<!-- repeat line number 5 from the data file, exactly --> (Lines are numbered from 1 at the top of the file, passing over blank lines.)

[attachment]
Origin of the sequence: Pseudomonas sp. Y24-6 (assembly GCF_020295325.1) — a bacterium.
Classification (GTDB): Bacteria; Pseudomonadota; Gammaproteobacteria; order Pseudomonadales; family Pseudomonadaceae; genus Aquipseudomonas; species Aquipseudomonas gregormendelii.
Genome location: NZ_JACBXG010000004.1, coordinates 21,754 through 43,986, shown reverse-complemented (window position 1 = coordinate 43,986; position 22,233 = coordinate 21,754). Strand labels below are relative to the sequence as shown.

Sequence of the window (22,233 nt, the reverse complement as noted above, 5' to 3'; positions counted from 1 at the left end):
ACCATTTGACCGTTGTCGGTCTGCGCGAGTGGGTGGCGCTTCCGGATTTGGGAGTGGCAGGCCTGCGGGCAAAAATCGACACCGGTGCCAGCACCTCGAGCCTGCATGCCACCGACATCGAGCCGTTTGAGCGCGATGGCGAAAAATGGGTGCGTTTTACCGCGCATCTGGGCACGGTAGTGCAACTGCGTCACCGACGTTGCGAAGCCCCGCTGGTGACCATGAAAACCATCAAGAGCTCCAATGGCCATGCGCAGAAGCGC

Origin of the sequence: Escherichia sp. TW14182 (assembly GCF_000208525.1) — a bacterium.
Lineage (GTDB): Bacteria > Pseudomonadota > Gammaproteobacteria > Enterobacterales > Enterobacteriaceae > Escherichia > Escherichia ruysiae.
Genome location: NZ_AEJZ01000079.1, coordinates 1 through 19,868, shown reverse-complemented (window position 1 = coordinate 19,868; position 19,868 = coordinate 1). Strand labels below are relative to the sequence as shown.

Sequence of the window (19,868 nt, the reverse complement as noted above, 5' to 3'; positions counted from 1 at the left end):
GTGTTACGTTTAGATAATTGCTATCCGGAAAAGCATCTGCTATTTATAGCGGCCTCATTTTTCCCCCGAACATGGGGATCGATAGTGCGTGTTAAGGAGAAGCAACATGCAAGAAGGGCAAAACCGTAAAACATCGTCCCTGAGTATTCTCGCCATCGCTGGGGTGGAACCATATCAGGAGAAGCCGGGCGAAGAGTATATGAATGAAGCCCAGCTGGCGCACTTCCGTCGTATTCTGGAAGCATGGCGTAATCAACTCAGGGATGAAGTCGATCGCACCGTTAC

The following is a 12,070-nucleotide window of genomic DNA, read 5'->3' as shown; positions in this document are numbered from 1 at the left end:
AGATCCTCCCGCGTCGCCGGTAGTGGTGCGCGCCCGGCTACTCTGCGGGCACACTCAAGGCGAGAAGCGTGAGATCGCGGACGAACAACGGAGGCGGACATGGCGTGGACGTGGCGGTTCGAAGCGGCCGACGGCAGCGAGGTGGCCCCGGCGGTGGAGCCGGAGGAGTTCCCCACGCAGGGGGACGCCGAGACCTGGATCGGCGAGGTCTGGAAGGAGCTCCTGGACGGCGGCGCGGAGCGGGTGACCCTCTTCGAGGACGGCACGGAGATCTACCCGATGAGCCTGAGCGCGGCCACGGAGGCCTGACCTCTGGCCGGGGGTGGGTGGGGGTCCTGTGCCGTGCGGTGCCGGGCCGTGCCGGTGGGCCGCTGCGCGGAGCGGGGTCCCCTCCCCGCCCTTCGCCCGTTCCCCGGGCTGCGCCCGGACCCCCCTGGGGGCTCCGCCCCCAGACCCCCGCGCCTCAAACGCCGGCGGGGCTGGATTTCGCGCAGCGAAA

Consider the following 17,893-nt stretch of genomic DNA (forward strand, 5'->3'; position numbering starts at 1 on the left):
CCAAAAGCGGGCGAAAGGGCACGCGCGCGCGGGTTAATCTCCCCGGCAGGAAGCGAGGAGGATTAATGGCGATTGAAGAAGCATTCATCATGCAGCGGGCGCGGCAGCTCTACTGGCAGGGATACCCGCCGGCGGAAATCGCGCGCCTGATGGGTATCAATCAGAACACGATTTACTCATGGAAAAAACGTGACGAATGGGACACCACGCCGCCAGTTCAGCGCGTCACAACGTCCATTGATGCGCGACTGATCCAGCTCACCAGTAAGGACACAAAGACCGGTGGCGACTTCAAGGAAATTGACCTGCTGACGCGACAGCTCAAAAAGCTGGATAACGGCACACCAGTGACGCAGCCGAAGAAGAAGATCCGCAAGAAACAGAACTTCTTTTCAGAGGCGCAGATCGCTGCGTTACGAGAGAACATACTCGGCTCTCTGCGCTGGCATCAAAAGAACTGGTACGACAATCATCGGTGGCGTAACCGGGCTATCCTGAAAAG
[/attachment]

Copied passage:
ACCATTTGACCGTTGTCGGTCTGCGCGAGTGGGTGGCGCTTCCGGATTTGGGAGTGGCAGGCCTGCGGGCAAAAATCGACACCGGTGCCAGCACCTCGAGCCTGCATGCCACCGACATCGAGCCGTTTGAGCGCGATGGCGAAAAATGGGTGCGTTTTACCGCGCATCTGGGCACGGTAGTGCAACTGCGTCACCGACGTTGCGAAGCCCCGCTGGTGACCATGAAAACCATCAAGAGCTCCAATGGCCATGCGCAGAAGCGC